|Spirulina grows naturally in many countries
in shallow alkaline lakes. This was the source
for the Aztecs and the Kanembous. We must
preserve the Spirulina in these lakes for
the indigenous people who consume Spirulina
and for the lesser flamingo for which it
is the principal food. We need only a cup-sized
sample from one of these lakes in order to
grow all the Spirulina we can use.
Today Spirulina is produced on four different types of farm
- all using the same production principles:
There is the GEANT FARMS for production of SPIRULINA
To day there are somewhere around 30,000,000 children at high risk of death by malnutrition. To provide 10 grams of Spirulina daily to 30,000,000 children would require a yearly production of 109,500 tons - calling for at least 3000 hectares of Spirulina farms. As it would take 6 million cubic-meters of water to fill the 3000 hectares just 20 centimeters deep, and could require over 36,000,000 cubic meters more water to make up for evaporation over a year's time,
To produce this Spirulina for 30,000,000 children would equal the cost of one day of the 100-day Gulf War
Again, the two texts mentioned at the end of the section on composition of Spirulina contain detailed information on this subject of giant seawater Spirulina farms.
Another thing we can do for these children is to grow fish for them.
The world fish catch from the oceans peaked out in 1990 but the human population continues to grow. The solution for fish on the table has been to increase the extent of landbased and seaside aquaculture. But we have been feeding these captive fish other fish we take from the sea and agricultural products grown on farms which should be used to produce food directly for humans. A stable and sustainable adjunct to ocean fishing appears to be the creation at the seaside of micro-oceans where one can duplicate all the essential links of a food chain leading from microalgae up to highly desirable pelagic table fishes, including also the harvesting of smaller fishes, crustaceans, and mollusks. We will borrow water from the ocean, grow Spirulina and Artemia in part of it but pass the bulk of it through a specially-planted mangrove forest where fish and shrimp are grown on the Spirulina and Artemia plus the concentrated and diverse bottom life and insect life which aggregates around the mangroves. When the water passes out of the mangrove forest it goes through a mollusk ranch where microalga and detritus are completely removed, allowing clean sea water to return to the sea.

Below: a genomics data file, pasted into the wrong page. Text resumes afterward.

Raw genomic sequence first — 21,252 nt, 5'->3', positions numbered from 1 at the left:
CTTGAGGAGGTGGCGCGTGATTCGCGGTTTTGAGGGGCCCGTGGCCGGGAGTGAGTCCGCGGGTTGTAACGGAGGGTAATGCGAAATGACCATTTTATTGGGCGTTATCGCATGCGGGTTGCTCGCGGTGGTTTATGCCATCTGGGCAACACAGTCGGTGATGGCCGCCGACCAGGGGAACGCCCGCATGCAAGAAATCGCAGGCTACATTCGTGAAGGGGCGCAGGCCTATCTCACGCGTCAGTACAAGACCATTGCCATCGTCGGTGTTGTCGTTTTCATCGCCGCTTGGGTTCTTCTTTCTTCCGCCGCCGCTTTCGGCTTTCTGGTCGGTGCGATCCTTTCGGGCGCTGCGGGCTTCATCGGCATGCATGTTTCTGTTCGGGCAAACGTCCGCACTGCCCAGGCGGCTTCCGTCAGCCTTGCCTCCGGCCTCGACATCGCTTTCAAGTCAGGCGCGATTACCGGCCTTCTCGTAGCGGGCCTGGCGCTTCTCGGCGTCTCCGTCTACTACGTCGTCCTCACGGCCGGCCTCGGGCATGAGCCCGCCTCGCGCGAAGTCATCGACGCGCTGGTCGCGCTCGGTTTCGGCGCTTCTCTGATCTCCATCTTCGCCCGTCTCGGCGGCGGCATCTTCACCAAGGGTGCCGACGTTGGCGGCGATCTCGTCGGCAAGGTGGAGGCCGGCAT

The micro-ocean farm yields 860 times more than the catch from an equivalent ocean area. Micro-ocean farms totalling the size of Sudan or Guinea could provide 50 million tons of high protein foods. To do the same with cattle would require a land area equivalent to China, plus the United States !
The principles of the micro-ocean farm is explained in detail in: Third Millenium Aquaculture, farming the micro-oceans, by Ripley D. Fox in Marine Cyanobacteria, Bulletin N°19 of the Institut Océanographique, Monaco, 1999.
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